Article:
Attorney-General of New Zealand v Ortiz: HL 3 Jan 1983

The Attorney General had sought the return of a valuable Maori carving which had been illegally exported from New Zealand and was to be sold by the defendant. He appealed against a finding that the provision (s12 Historical Articles Act 1962 of New Zealand) was a foreign penal one and as such was unenforceable in England.
Held: The appeal failed. The Act contained no provision to forfeit illegally exported articles automatically. There had been no act of seizure and therefore the Crown had no title to the carving.
Denning MR discussed the rule that a court of one jurisdiction will not enforce the penal laws of another jurisdiction: ‘No one has ever doubted that our courts will not entertain a suit brought by a foreign sovereign, directly or indirectly, to enforce the penal or revenue laws of that foreign state. We do not sit to collect taxes for another country or to inflict punishments for it.’


[1984] AC 1, [1983] 2 All ER 93, [1983] 2 WLR 809


England and Wales


At First InstanceAttorney-General of New Zealand v Ortiz ChD 1984
The New Zealand government sought the return of a Maori carving which had been bought by the defendant after it had been illegally exported from New Zealand. The defendant replied that an English court should not itself enforce a foreign penal . .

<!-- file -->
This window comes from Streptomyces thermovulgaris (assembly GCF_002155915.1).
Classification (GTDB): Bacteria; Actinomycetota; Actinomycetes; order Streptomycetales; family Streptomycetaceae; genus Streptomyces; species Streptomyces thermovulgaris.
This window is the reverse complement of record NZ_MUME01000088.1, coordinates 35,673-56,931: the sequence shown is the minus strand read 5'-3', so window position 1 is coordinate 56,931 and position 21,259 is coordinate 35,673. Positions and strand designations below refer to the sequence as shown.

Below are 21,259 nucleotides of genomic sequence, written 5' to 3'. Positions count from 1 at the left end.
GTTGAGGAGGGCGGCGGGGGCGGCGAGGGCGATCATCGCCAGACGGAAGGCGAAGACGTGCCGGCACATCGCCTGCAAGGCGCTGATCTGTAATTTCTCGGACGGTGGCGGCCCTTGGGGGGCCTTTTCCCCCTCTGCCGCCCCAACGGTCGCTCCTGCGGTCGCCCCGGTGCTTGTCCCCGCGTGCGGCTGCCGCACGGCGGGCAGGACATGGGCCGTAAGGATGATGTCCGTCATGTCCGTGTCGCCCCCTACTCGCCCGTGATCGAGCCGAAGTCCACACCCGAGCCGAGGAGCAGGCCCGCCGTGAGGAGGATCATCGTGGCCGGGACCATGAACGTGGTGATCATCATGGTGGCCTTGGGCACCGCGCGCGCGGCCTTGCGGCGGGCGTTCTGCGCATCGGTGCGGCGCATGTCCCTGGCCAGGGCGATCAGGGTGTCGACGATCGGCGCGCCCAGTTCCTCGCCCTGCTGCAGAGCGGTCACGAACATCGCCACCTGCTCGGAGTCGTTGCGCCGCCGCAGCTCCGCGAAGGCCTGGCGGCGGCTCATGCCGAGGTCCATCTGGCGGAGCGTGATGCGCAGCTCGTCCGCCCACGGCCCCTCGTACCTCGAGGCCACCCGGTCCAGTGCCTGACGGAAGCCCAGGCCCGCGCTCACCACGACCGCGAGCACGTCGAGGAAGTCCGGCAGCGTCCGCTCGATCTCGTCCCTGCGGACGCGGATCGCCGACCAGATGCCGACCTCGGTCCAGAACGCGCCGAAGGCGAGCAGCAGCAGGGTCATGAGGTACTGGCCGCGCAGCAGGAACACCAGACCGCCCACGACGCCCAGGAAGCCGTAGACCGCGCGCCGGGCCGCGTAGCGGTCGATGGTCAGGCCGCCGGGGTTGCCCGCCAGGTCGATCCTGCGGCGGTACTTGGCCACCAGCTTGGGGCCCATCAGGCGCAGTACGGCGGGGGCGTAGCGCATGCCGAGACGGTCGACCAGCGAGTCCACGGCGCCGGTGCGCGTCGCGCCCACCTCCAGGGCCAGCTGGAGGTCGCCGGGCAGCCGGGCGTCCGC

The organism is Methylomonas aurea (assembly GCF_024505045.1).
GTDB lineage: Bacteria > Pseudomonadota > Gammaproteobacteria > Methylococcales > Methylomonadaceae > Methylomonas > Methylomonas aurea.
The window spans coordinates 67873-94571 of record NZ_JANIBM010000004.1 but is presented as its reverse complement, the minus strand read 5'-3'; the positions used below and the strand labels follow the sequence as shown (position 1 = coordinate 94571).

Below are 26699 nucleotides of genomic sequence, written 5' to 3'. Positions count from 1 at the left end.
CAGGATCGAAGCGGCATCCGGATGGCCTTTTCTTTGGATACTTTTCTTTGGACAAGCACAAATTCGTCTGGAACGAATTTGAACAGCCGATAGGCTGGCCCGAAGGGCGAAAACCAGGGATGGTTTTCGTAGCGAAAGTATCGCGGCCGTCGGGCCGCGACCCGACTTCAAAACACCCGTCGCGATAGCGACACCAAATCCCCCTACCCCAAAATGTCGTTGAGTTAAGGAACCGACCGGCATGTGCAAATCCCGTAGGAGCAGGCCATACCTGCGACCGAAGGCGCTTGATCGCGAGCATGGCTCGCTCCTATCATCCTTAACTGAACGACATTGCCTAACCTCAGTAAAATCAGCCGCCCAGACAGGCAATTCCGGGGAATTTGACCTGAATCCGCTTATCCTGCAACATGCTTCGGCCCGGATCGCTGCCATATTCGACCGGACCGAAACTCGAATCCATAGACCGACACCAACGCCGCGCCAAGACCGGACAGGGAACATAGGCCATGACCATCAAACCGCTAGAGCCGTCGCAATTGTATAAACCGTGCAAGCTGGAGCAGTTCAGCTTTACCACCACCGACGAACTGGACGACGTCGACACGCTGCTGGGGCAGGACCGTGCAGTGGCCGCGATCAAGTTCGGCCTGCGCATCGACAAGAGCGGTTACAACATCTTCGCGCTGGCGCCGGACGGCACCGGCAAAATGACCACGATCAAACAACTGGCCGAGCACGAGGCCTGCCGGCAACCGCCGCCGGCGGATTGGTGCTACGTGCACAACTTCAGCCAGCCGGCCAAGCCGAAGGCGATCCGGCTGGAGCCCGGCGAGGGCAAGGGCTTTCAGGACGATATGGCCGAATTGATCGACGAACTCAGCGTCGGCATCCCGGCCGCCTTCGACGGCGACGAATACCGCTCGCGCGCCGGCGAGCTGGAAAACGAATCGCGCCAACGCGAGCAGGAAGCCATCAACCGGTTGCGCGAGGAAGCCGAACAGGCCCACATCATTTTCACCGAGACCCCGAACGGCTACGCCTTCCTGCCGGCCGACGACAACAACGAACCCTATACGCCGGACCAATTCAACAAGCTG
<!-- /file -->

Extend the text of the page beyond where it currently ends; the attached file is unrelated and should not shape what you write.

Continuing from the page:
Appeal fromAttorney-General of New Zealand v Ortiz CA 2-Jan-1982
The defendant was to sell a Maori carving which had been unlawfully exported from New Zealand. The Attorney General sought its recovery and an injunction to prevent its sale, relying on the Historical Articles Act 1962. The judge had ordered its . .

Cited by:

CitedMbasogo, President of the State of Equatorial Guinea and Another v Logo Ltd and others CA 23-Oct-2006
Foreign Public Law Not Enforceable Here
The claimant alleged a conspiracy by the defendants for his overthrow by means of a private coup d’etat. The defendants denied that the court had jurisdiction. The claimants appealed dismissal of their claim to damages.
Held: The claims were . .
Lists of cited by and citing cases may be incomplete.


Updated: 01 May 2022; Ref: scu.245566